Property News, Insights & Education

    Spring Property Market: Busy Auction Week Ahead and Housing Targets in Focus

    Spring is upon us which means we’ve entered the season for selling, when home buying and selling activity typically ramps up.

     

    But this year’s property market has proven to be far from typical, with house prices remaining resilient to rate rises, and as the ABC puts it, defying gravity.

     

    So with that in mind, what seems to be transpiring in the first couple of weeks of Spring? 

     

    Well, with 2,436 homes scheduled for auction this week, we’re about to experience the second busiest auction week so far this year. If that’s anything to go off, Spring could be shaping up to be a lively one. 

     

    To gain a deeper insight, let’s take a look at the biggest developments to come out of the property market this month.

     

    Auction activity set to ramp up

     

    As CoreLogic reported this week, we’re set to experience the second busiest auction week this year, with auction activity up 7.1 percent compared to last week, and up 10.6 percent compared to the same period last year.

     

    Last week’s auction activity was a promising sign, with preliminary clearance rates for the combined capitals improving 50 basis points on the week prior. The portion of homes passing in at auction also dipped to its lowest rate since last March.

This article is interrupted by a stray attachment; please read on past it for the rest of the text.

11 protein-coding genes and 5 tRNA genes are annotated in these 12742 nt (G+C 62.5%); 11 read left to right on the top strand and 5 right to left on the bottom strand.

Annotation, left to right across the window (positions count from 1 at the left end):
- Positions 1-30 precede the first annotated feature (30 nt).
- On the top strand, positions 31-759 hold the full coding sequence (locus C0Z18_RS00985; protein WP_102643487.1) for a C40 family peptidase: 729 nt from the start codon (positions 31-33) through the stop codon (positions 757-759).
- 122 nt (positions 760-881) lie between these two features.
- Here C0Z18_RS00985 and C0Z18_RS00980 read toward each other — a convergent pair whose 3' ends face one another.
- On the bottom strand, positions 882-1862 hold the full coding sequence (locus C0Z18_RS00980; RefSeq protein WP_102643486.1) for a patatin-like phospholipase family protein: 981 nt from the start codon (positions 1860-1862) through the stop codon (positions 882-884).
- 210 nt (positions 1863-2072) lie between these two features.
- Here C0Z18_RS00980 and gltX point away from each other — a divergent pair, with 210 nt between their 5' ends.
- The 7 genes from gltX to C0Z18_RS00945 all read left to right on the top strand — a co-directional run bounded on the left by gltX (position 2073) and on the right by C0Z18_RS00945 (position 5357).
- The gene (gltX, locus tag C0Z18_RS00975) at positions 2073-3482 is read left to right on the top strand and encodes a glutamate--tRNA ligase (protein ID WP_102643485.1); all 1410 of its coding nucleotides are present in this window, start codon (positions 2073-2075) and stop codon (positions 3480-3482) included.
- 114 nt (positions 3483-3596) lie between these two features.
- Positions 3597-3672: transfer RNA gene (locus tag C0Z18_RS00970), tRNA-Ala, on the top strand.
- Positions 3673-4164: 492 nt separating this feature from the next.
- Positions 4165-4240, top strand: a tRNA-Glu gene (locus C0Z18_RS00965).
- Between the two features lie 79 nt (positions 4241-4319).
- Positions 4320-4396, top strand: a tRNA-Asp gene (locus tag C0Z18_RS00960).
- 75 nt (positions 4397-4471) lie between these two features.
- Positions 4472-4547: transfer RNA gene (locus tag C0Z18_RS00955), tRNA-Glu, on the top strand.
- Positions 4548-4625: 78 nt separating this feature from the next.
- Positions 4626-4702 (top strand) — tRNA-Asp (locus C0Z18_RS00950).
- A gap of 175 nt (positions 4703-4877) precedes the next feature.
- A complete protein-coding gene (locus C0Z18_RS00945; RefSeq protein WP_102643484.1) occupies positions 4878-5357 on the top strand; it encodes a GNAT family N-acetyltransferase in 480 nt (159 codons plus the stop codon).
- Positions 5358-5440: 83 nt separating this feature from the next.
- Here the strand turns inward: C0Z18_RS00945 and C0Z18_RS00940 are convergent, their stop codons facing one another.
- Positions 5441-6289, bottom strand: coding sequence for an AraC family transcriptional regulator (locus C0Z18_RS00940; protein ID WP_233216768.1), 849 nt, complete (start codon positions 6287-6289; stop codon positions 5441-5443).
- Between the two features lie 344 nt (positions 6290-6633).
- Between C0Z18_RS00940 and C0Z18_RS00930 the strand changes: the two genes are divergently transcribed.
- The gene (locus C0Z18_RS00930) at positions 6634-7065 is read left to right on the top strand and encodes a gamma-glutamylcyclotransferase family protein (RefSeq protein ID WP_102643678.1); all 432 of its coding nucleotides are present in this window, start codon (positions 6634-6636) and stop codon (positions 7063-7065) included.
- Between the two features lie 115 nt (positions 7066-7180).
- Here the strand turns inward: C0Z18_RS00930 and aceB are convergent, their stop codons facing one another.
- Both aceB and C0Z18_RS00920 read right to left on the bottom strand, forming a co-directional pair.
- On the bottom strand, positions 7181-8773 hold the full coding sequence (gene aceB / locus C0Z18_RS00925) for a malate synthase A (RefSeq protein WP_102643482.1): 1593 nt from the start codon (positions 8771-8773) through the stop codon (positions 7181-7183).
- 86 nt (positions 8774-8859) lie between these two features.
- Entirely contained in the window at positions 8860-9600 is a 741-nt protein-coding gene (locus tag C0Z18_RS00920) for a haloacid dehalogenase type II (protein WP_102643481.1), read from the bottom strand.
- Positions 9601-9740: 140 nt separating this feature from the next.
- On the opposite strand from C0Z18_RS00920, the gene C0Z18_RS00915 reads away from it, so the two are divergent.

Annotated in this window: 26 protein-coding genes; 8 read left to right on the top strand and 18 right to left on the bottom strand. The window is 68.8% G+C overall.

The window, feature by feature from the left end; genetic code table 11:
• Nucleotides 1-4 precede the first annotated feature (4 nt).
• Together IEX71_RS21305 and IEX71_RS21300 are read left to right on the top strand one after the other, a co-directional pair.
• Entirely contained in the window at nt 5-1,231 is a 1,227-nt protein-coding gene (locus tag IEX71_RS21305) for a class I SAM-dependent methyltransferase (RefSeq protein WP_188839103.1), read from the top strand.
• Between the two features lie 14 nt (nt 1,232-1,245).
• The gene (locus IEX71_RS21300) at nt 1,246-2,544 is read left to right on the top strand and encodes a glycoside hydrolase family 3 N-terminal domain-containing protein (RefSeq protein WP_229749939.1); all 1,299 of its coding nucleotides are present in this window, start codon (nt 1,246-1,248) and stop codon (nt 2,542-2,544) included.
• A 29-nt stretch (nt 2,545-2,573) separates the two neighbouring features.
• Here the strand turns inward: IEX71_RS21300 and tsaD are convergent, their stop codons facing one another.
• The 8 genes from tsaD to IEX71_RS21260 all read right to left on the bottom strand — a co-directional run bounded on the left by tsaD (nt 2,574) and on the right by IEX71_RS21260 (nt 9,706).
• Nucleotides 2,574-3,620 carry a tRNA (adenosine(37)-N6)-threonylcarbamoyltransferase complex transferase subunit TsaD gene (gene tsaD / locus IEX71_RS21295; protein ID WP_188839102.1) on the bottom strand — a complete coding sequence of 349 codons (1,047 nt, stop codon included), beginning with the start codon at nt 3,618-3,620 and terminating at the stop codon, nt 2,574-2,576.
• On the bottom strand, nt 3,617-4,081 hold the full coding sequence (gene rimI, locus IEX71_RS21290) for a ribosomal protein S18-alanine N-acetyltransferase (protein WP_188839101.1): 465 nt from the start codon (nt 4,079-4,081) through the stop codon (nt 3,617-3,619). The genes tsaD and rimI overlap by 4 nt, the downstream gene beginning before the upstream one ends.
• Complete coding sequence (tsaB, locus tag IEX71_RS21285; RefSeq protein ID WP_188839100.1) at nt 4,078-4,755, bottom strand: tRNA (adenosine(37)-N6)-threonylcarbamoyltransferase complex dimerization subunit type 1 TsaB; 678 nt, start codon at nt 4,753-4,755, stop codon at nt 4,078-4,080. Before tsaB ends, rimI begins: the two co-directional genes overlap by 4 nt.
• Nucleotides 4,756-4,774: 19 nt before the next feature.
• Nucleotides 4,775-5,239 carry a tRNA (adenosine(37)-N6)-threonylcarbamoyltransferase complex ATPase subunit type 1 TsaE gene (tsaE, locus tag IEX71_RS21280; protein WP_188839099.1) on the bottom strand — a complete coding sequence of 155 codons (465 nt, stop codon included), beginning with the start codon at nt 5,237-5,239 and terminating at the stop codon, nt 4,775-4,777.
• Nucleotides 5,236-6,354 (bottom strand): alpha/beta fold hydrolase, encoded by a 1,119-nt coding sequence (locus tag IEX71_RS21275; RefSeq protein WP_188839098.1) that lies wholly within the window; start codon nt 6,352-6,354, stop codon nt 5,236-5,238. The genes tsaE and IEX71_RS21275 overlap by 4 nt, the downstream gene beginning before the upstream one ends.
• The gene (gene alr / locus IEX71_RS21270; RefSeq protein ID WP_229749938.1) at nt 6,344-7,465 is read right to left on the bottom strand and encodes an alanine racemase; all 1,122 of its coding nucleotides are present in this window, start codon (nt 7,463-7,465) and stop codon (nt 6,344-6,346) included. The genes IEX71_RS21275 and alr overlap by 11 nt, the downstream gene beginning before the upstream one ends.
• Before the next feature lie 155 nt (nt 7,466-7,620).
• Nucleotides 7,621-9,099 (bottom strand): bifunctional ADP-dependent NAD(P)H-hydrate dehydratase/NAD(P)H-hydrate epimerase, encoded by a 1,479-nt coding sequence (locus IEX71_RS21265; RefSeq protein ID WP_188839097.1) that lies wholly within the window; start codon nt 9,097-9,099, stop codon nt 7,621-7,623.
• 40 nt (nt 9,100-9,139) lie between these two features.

Of last week’s results and this week’s auction numbers, CoreLogic’s Kaytlin Ezzy said the clearance rate will be the most telling figure to watch.

     

    “With just shy of 2,450 auctions currently scheduled across the combined capitals this week, this year's spring selling season is shaping up to be significantly busier than last spring,” said Ms Ezzy.

     

    “The clearance rate will continue to be an important indicator of whether the market can absorb the additional supply.”

     

    Budget set to focus on home buyers

     

    Headlines this week have speculated about next week’s state budget announcement and what the budget might mean for housing.

     

    Many are wondering how NSW intends to achieve their share of Anthony Albanese’s ambitious goal to build 1.2 million well-located homes over the five years from July 2024.

     

    New South Wales treasurer, Daniel Mookhey, was questioned about the housing crisis when he appeared on SkyNews this week. He noted that strategies are being put in place to address the lack of affordability.

     

    “You can expect a housing strategy that is designed to help people own their homes and equally to assist those who are renting in next week's budget. We have signed up to some pretty aggressive targets working in partnership with the Albanese government,” said Mr Mookhey.

     

    When questioned about what specific steps the government is taking to meet the targets, Mr Mookhey noted that land audits were already taking place.

     

    “We have already commenced an overhaul of the NSW planning system. Secondly, we have audited all government land to find places where we can inject additional housing supply quickly and yes we are pressure testing major metropolitan rail projects to ensure that if we’re going to make an investment of this scale we are yielding a strong housing result,” said Mr Mookhey.